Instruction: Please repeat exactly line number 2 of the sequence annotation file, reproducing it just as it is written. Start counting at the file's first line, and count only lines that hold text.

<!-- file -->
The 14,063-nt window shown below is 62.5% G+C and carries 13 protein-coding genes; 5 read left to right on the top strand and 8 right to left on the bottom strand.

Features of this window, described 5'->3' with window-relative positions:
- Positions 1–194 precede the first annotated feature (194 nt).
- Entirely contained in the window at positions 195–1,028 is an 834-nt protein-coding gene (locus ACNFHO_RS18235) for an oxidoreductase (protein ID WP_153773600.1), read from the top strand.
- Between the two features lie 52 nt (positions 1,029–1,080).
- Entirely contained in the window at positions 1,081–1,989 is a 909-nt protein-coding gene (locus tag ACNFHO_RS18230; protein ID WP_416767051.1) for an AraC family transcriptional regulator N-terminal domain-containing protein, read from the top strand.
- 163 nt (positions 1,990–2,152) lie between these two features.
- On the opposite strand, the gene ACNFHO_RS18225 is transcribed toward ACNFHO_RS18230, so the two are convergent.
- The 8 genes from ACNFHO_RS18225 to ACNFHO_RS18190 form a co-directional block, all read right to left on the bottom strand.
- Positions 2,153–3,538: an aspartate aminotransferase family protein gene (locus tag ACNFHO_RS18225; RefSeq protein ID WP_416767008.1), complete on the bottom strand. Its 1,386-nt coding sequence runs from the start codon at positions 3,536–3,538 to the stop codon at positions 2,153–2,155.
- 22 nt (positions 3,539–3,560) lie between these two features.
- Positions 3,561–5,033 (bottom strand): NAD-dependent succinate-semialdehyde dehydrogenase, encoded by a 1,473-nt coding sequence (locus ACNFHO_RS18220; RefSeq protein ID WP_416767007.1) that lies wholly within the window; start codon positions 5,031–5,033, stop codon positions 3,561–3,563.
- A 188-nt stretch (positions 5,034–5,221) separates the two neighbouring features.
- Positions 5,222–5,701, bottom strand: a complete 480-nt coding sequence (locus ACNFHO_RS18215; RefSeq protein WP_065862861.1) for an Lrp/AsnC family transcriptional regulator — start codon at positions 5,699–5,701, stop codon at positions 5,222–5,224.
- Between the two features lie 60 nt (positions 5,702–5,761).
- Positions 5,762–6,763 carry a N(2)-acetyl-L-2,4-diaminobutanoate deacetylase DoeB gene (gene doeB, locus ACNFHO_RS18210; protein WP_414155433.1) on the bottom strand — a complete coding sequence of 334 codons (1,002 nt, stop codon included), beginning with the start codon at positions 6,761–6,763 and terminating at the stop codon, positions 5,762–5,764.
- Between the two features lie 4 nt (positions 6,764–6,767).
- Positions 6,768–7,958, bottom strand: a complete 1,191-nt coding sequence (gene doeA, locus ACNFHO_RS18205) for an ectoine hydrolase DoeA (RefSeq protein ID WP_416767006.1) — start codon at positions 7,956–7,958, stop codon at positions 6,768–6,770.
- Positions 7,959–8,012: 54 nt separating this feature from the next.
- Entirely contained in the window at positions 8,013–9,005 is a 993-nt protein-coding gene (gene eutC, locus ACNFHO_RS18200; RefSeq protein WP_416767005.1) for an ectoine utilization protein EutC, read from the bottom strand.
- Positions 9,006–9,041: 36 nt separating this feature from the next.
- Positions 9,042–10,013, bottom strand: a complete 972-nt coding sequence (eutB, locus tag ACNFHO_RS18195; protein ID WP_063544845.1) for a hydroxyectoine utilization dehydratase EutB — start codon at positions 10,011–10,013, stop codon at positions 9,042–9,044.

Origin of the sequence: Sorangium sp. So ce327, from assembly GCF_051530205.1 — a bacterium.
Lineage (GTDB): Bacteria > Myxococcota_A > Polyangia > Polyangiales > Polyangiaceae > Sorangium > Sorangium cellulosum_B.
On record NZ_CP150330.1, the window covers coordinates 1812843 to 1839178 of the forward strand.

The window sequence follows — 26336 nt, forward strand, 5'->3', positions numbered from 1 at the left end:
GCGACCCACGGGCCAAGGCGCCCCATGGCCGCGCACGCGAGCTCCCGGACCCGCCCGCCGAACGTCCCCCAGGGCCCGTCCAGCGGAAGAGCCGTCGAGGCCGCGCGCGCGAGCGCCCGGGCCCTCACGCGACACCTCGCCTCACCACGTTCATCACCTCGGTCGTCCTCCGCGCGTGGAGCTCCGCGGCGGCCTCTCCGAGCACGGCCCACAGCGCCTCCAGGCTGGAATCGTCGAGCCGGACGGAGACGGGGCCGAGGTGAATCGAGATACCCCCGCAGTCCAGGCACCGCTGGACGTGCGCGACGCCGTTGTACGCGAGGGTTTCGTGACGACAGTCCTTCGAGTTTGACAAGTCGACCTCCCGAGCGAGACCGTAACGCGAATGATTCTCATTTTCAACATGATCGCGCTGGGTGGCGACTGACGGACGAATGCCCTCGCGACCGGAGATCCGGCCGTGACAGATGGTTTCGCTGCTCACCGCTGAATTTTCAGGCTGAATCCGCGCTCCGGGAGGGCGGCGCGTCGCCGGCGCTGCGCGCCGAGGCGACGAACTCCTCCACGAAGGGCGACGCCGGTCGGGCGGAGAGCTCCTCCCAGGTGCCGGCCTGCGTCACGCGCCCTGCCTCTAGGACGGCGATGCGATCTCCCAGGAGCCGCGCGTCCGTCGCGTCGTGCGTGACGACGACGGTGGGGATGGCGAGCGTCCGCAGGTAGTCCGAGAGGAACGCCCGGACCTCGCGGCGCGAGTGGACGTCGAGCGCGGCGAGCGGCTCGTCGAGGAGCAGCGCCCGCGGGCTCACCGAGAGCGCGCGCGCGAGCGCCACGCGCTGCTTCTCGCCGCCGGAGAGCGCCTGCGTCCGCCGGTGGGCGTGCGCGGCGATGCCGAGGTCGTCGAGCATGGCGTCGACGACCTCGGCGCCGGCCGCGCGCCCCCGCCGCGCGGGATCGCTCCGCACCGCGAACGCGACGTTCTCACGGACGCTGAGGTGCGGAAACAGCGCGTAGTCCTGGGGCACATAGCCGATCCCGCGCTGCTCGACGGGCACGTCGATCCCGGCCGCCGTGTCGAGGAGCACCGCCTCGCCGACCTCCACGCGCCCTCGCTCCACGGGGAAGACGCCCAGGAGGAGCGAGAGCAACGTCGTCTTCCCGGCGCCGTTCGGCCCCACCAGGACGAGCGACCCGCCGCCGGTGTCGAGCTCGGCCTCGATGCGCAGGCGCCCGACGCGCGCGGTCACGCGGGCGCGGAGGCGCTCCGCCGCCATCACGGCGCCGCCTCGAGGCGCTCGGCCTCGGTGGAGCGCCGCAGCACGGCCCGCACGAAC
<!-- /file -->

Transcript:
Features of this window, described 5'->3' with window-relative positions: